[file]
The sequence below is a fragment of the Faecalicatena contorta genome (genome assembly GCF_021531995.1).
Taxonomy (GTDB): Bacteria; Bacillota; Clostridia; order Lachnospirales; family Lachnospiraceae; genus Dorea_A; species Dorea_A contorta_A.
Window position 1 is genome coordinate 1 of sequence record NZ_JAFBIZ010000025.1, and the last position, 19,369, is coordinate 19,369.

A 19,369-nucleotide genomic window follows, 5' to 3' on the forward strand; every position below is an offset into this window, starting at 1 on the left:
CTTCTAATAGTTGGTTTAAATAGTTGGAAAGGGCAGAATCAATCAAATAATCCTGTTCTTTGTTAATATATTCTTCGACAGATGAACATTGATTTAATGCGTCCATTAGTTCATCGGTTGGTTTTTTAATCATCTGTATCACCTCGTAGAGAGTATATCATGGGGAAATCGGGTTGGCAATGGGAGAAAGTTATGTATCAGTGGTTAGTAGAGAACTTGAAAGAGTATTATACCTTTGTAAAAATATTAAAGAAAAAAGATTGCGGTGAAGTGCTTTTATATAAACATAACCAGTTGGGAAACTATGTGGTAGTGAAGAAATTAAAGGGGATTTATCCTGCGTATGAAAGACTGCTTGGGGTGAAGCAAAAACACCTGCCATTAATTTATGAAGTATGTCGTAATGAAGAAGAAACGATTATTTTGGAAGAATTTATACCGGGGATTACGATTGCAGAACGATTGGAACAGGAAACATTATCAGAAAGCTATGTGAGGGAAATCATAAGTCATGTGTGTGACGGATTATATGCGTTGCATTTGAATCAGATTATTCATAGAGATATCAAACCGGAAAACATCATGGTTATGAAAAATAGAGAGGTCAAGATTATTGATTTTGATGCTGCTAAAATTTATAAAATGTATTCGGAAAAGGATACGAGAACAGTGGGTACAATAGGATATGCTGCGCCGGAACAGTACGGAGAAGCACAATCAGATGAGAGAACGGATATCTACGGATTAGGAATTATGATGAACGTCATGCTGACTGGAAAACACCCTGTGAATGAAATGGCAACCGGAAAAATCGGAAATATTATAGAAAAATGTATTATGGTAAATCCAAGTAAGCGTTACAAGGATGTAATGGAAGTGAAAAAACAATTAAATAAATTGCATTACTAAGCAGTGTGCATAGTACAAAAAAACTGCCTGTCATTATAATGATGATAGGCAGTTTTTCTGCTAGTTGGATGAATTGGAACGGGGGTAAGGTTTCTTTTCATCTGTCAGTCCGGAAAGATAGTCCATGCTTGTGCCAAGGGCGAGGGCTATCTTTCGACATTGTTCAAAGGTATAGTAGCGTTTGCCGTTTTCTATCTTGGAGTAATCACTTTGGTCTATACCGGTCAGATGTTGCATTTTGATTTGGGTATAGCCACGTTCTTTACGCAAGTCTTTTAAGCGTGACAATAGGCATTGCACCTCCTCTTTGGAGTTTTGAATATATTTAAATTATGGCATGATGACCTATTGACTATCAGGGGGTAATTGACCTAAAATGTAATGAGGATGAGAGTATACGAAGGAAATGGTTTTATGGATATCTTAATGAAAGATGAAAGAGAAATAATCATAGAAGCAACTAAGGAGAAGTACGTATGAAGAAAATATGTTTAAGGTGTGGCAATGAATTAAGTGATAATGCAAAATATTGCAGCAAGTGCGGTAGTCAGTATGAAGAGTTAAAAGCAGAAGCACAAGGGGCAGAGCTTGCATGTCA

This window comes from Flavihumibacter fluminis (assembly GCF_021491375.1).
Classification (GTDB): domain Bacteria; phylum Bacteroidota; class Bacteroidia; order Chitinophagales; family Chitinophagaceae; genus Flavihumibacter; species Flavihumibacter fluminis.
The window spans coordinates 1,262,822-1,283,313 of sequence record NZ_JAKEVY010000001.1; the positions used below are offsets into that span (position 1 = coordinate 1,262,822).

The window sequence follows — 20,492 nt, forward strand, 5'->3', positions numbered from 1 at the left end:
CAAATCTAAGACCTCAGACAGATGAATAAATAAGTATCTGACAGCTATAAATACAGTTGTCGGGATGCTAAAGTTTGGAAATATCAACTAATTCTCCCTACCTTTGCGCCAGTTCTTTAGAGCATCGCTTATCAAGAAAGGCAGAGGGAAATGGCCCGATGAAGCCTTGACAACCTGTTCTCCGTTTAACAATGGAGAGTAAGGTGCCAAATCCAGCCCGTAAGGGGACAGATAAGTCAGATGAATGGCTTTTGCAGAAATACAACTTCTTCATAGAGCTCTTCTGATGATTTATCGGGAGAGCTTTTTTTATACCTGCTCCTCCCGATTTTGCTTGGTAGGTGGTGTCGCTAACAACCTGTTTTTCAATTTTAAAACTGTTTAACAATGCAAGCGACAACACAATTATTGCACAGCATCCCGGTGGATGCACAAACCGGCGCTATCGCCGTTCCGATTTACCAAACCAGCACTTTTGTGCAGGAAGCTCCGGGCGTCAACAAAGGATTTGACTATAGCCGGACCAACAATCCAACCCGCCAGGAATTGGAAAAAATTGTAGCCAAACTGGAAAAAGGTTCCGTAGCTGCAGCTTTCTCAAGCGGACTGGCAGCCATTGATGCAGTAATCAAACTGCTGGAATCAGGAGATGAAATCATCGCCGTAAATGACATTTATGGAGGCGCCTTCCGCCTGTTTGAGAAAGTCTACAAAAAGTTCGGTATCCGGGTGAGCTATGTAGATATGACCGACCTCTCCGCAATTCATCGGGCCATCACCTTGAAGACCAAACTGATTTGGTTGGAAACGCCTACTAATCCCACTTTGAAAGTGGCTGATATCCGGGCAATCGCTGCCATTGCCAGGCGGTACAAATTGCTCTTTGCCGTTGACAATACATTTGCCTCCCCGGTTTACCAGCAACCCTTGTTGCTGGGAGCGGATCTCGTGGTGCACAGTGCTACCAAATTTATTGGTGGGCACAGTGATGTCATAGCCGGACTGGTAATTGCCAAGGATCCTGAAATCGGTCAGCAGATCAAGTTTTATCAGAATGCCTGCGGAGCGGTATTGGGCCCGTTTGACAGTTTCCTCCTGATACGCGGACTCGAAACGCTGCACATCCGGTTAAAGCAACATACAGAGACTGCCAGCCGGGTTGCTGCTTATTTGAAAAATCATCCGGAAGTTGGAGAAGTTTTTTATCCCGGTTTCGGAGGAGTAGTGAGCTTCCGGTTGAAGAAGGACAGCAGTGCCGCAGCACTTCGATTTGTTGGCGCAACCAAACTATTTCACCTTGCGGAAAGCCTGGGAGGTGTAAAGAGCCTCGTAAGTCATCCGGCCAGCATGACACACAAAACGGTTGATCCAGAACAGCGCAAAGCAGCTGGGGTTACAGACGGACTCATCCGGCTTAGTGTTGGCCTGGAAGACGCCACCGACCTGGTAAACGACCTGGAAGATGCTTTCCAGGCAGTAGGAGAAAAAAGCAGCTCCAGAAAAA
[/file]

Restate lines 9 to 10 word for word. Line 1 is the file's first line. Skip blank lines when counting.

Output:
The window sequence follows — 20,492 nt, forward strand, 5'->3', positions numbered from 1 at the left end:
CAAATCTAAGACCTCAGACAGATGAATAAATAAGTATCTGACAGCTATAAATACAGTTGTCGGGATGCTAAAGTTTGGAAATATCAACTAATTCTCCCTACCTTTGCGCCAGTTCTTTAGAGCATCGCTTATCAAGAAAGGCAGAGGGAAATGGCCCGATGAAGCCTTGACAACCTGTTCTCCGTTTAACAATGGAGAGTAAGGTGCCAAATCCAGCCCGTAAGGGGACAGATAAGTCAGATGAATGGCTTTTGCAGAAATACAACTTCTTCATAGAGCTCTTCTGATGATTTATCGGGAGAGCTTTTTTTATACCTGCTCCTCCCGATTTTGCTTGGTAGGTGGTGTCGCTAACAACCTGTTTTTCAATTTTAAAACTGTTTAACAATGCAAGCGACAACACAATTATTGCACAGCATCCCGGTGGATGCACAAACCGGCGCTATCGCCGTTCCGATTTACCAAACCAGCACTTTTGTGCAGGAAGCTCCGGGCGTCAACAAAGGATTTGACTATAGCCGGACCAACAATCCAACCCGCCAGGAATTGGAAAAAATTGTAGCCAAACTGGAAAAAGGTTCCGTAGCTGCAGCTTTCTCAAGCGGACTGGCAGCCATTGATGCAGTAATCAAACTGCTGGAATCAGGAGATGAAATCATCGCCGTAAATGACATTTATGGAGGCGCCTTCCGCCTGTTTGAGAAAGTCTACAAAAAGTTCGGTATCCGGGTGAGCTATGTAGATATGACCGACCTCTCCGCAATTCATCGGGCCATCACCTTGAAGACCAAACTGATTTGGTTGGAAACGCCTACTAATCCCACTTTGAAAGTGGCTGATATCCGGGCAATCGCTGCCATTGCCAGGCGGTACAAATTGCTCTTTGCCGTTGACAATACATTTGCCTCCCCGGTTTACCAGCAACCCTTGTTGCTGGGAGCGGATCTCGTGGTGCACAGTGCTACCAAATTTATTGGTGGGCACAGTGATGTCATAGCCGGACTGGTAATTGCCAAGGATCCTGAAATCGGTCAGCAGATCAAGTTTTATCAGAATGCCTGCGGAGCGGTATTGGGCCCGTTTGACAGTTTCCTCCTGATACGCGGACTCGAAACGCTGCACATCCGGTTAAAGCAACATACAGAGACTGCCAGCCGGGTTGCTGCTTATTTGAAAAATCATCCGGAAGTTGGAGAAGTTTTTTATCCCGGTTTCGGAGGAGTAGTGAGCTTCCGGTTGAAGAAGGACAGCAGTGCCGCAGCACTTCGATTTGTTGGCGCAACCAAACTATTTCACCTTGCGGAAAGCCTGGGAGGTGTAAAGAGCCTCGTAAGTCATCCGGCCAGCATGACACACAAAACGGTTGATCCAGAACAGCGCAAAGCAGCTGGGGTTACAGACGGACTCATCCGGCTTAGTGTTGGCCTGGAAGACGCCACCGACCTGGTAAACGACCTGGAAGATGCTTTCCAGGCAGTAGGAGAAAAAAGCAGCTCCAGAAAAA